COMPARED with the teeth-gnashing and caterwauling of despair we witnessed as New Zealand lost six of 14 games played during the 12 months leading up to this Autumn Test Series, the mood around the All Blacks camp at the moment is pretty positive.

The work of Jason Ryan, their new forwards coach poached from Fiji in July, is beginning to deliver dividends, with New Zealand bullying their way to last weekend’s 55-23 win over Wales at the Principality Stadium in Cardiff.

Meanwhile, former Ireland head coach Joes Schmidt has helped tighten up standards and provide game-plan clarity since stepping up from being a selector to attack coach in August.

And perhaps most significantly, there has been a conscious effort to recalibrate the team culture and remind everyone involved of the sacred importance of the black jersey.

“One thing we’ve really challenged in the last three months is just not being satisfied with where we’re at but understanding that in international rugby every team is getting better,” said Ryan earlier this week.

‘You have to tap into that legacy stuff, so having Sean Fitzpatrick and Zinzan Brooke at the captain’s run last weekend was a little reminder around what they achieved. Having that connection and appreciating what those boys have done for the jersey helps the All Blacks.”

As focus turned from Wales to Scotland this week, the importance of that relentless mindset – so central to the team’s unmatched success in international rugby – has clearly been foremost in the All Blacks’ thoughts and conversations.

This Sunday they face a nation who they have never lost to, and a team which is short on form, but there is a clear determination to treat their opponents with the utmost respect, as winger Caleb Clarke highlighted yesterday.

“We want to get consistency back into the black jersey,” he said. “It is not enough anymore for us just to win, we want to put in performances that we’ll be proud of and everyone back home will be proud of.”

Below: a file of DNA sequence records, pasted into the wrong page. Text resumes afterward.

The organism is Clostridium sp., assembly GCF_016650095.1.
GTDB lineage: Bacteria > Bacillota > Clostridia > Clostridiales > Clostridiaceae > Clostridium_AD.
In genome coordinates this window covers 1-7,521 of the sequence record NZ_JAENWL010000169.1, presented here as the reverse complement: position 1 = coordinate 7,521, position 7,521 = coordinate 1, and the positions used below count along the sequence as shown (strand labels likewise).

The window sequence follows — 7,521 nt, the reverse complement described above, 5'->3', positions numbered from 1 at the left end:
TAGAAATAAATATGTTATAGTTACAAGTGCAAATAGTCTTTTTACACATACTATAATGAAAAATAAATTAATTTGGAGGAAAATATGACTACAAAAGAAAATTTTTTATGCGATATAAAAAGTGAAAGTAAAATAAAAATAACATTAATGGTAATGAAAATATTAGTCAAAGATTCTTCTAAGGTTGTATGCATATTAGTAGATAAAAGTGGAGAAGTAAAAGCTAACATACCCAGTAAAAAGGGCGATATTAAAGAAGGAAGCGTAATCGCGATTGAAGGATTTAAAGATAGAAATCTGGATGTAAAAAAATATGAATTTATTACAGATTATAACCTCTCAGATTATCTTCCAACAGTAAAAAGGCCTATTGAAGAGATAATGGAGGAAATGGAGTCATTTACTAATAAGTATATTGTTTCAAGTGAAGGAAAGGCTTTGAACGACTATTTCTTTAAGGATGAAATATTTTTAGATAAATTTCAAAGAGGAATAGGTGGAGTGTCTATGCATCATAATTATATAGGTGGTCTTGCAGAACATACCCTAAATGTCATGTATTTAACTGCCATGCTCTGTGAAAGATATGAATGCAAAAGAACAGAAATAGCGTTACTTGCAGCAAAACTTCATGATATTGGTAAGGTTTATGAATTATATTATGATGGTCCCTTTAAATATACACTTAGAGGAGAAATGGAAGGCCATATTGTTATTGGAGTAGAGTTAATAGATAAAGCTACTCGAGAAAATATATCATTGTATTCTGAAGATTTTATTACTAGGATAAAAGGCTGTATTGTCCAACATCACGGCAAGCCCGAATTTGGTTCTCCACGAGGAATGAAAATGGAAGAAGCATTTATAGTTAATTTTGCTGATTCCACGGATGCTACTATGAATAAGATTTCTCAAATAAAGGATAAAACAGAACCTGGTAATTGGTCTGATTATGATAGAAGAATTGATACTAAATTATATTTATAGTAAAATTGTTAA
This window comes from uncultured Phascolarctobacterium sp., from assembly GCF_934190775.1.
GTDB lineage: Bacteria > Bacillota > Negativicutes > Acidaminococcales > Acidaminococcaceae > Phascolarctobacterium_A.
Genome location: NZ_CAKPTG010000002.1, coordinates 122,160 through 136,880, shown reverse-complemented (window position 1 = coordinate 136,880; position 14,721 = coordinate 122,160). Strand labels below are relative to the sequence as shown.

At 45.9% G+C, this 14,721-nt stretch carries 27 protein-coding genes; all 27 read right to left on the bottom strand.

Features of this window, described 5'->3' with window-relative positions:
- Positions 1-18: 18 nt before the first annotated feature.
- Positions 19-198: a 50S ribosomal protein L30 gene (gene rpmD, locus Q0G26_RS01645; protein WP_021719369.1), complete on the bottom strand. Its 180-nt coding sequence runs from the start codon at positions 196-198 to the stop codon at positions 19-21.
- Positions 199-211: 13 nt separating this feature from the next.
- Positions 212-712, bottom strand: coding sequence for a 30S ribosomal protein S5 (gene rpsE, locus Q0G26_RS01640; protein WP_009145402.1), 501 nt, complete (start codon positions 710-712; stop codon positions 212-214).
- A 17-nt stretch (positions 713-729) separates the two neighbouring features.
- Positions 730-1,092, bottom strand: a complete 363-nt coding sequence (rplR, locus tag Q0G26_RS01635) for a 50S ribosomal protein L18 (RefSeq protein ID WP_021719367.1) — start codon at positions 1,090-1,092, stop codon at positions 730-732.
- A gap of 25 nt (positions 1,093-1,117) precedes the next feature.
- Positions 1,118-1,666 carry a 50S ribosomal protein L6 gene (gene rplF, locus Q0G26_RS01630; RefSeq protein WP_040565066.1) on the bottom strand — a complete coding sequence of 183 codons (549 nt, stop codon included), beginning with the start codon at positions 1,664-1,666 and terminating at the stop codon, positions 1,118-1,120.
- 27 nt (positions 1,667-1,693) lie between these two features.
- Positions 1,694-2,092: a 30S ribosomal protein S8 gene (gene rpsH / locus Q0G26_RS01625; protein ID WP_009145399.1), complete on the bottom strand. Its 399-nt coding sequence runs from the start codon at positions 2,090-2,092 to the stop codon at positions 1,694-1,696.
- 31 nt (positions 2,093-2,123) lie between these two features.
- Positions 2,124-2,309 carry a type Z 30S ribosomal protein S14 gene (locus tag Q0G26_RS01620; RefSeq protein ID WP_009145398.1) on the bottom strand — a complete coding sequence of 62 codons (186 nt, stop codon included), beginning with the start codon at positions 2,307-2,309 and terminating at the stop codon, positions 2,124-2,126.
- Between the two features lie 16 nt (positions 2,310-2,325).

In terms of the specific challenge posed by Scotland, Clarke pointed out that New Zealand very early came a cropper the last time the two sides met back un 2017, when Stuart Hogg came within a whisker of scoring a sensational injury-time try which would have tied the scores with a conversion to come which would have won it.

“We touched on it at the start of the week when Fozzy [head coach Ian Foster] mentioned how it could have gone either way, and it was Beauden Barrett stopping a try in the corner which saved the day,” he revealed.

“So, we know how much Scotland will be hurting from that and we know how much motivation they will have as a team coming into this game. So, that’s what we are building towards being ready for throughout this week.”

Clarke burst onto the international scene in 2020, providing a combination of speed in the outer channels with power and sure hands under the high ball. Injuries and an ill-fated dalliance with the New Zealand sevens squad meant that 2021 was a disappointment, but he feels he is now beginning to move forward again towards fulfilling his full potential, and the All Blacks selection panel obviously agree having started him in the last eight Test matches on the bounce.

“I’m just grateful to be playing again,” he said. “It was a bit inconsistent throughout the year with injuries, and then the year before that trying to play for different teams, so I’m just grateful to be out there on the pitch.

“And even if I don’t get to play, I’m just glad to be part of this environment because it is helping me grow as a player and as a person as well.”